Affordable Access

Access to the full text

Temporal analysis of the state of the Gbele Resource Reserve in the Upper West Region, Ghana

  • Aabeyir, Raymond1
  • Peprah, Kenneth2
  • Amponsah, Amos1
  • 1 Department of Geography, SD Dombo University of Business and Integrated Development Studies, Bamahu , (Ghana)
  • 2 Department of Environment and Resource Studies, SD Dombo University of Business and Integrated Development Studies, Bamahu , (Ghana)
Published Article
Frontiers in Forests and Global Change
Frontiers Media S.A.
Publication Date
Mar 25, 2024
DOI: 10.3389/ffgc.2024.1353852
  • Forests and Global Change
  • Original Research


Introduction This paper assessed the changes in the forest cover of the Gbele Resource Reserve from 1990 to 2020. This provides a basis for strengthening management decisions to protect the resources in the Gbele Resource Reserve effectively. Methods Landsat images for 1990, 2000, 2010 and 2020 were obtained from the United States Geological Service site. They were processed and classified in the System for Earth Observation Data Access, Processing, & Analysis for Land Monitoring (SEPAL), a web-based cloud computing platform. The accuracy of the images was assessed using 50 ground-truth points obtained from the 3-5 meter spatial and near-daily temporal resolution planet satellite images from Norway’s International Climate and Forest Initiative (NICFI). Post classification change detection was used to analyse the changes in land cover from 1990 to 2000, 2000 to 2010 and from 2010 to 2020. Results The analysis revealed that the total forest area was 55273.2 ha. In 1990, 74.9 % of the reserve was open forest and 24.6 % was shrubs/grass. The open forest declined to 65.8 % in 2000 and further to 62.4 % in 2010 while the shrubs/grass cover increased to 35.7 in 2010. As of 2020, the forest increased to 73.6 % while the shrub/grass cover declined to 25.8 %. Discussion These changes could be attributed partly to widespread charcoal production in the fringe districts and rose wood harvesting in the early 2000s. charcoal production and rosewood logging have been livelihood sources for fringe communities. The ban on the harvest and exportation of rosewood after 2010 could partly explain the sharp increase in the open forest cover from 2010 to 2020. The changes in the extent of the reserve from 1990 to 2020 revealed that the reserve can vulnerable to excessive exploitation and can also be resilient if deliberate efforts are made to protect it. It is recommended that the fringe district and municipal Assemblies should strengthen the enforcement of the ban on the logging of the rosewood and trees in the reserve for the production of charcoal.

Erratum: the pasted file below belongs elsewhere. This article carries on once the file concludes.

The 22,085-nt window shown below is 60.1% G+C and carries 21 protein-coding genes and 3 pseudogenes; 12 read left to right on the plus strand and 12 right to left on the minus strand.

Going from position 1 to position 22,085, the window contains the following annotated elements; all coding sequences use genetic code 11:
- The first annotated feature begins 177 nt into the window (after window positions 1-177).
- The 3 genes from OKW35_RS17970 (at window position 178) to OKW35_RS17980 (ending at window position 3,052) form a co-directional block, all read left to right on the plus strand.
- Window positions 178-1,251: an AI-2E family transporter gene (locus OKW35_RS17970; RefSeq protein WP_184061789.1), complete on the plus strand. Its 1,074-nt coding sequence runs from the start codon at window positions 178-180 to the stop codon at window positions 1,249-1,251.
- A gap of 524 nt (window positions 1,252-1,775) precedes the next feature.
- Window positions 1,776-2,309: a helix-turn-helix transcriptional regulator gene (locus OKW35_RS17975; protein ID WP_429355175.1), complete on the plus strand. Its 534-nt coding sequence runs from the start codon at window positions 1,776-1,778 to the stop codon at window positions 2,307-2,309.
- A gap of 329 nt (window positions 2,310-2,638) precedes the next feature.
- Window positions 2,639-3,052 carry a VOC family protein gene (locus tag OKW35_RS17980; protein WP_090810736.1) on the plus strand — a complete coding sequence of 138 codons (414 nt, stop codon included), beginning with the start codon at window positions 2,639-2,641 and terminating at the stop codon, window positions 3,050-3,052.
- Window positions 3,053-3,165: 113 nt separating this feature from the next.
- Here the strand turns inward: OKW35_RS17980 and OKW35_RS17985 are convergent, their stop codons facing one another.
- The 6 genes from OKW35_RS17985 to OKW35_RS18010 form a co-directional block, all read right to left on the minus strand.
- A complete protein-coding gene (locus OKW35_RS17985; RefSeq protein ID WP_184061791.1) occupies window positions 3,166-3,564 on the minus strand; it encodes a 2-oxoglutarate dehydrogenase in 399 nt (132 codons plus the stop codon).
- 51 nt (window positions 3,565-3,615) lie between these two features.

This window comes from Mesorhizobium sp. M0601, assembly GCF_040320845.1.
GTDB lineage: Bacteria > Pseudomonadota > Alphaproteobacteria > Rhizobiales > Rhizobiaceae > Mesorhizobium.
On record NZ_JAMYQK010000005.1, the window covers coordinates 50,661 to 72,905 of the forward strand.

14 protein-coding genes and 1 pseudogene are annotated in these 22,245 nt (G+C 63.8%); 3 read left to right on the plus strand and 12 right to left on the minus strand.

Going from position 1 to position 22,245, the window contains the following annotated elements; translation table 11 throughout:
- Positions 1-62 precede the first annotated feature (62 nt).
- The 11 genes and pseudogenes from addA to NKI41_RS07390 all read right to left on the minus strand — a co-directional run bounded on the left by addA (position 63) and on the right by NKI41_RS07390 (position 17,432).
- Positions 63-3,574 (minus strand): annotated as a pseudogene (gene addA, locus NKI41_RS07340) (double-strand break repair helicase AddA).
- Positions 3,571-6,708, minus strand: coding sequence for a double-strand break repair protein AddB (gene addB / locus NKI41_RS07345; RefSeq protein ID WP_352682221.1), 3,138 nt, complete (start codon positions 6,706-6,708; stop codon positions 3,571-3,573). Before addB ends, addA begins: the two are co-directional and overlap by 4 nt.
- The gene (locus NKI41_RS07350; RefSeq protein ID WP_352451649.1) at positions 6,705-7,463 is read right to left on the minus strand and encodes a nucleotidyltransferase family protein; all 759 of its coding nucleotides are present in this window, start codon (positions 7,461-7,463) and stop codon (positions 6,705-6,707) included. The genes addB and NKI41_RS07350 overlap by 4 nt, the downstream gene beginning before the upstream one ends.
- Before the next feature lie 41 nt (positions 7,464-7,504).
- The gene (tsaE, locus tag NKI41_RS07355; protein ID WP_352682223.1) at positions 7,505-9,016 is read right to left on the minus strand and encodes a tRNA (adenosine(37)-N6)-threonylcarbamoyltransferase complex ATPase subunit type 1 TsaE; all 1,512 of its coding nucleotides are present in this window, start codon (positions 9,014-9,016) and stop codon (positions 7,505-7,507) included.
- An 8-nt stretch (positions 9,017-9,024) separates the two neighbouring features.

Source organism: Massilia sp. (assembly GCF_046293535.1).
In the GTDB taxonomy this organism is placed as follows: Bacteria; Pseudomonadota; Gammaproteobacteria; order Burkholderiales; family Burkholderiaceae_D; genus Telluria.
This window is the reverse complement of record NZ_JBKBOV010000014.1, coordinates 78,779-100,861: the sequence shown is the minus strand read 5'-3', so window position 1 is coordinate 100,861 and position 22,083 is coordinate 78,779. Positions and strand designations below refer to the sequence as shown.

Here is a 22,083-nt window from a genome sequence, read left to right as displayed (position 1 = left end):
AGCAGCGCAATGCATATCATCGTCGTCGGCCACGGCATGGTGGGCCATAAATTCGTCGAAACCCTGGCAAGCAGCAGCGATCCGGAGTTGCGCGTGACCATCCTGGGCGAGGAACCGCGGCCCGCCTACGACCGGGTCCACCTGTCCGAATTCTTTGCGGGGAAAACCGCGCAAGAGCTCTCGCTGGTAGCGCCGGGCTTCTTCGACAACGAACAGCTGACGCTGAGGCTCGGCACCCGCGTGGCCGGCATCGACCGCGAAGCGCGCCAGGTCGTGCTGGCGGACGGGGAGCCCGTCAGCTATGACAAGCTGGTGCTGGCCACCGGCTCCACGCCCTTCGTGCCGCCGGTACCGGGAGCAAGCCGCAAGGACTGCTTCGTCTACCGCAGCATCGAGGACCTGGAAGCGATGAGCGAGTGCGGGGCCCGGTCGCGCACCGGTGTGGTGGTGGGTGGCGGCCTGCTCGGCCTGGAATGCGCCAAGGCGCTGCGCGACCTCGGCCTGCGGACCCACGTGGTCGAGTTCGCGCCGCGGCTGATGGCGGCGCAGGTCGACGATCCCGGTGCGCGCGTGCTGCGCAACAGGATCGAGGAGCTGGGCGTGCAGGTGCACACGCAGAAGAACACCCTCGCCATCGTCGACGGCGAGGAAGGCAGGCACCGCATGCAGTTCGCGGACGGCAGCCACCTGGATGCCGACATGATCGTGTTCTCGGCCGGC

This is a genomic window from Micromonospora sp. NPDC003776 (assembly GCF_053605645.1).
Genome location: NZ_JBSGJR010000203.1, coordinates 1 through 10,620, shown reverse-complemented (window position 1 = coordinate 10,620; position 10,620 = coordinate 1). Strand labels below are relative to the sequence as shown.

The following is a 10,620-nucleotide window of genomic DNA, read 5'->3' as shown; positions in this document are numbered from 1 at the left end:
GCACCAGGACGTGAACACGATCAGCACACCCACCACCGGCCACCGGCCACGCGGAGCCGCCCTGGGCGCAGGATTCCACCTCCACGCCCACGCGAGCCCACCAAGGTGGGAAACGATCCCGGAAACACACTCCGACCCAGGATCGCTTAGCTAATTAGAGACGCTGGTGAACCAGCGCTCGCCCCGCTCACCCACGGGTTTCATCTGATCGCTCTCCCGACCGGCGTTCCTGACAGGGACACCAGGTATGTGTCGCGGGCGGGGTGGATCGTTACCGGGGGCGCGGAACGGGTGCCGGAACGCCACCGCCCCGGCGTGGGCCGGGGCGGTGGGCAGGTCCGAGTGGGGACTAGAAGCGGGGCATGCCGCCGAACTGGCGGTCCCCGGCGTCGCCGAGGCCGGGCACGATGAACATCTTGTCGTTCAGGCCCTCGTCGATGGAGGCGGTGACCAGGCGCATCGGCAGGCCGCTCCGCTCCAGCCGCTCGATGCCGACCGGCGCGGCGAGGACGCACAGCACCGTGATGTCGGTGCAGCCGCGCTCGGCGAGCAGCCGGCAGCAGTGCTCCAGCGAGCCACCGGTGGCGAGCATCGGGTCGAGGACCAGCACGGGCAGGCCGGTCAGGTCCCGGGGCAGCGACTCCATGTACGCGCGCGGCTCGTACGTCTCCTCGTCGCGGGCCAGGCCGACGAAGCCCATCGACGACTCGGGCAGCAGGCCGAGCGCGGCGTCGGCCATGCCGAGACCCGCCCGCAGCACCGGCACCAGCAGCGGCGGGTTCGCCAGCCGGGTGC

Report this publication


Seen <100 times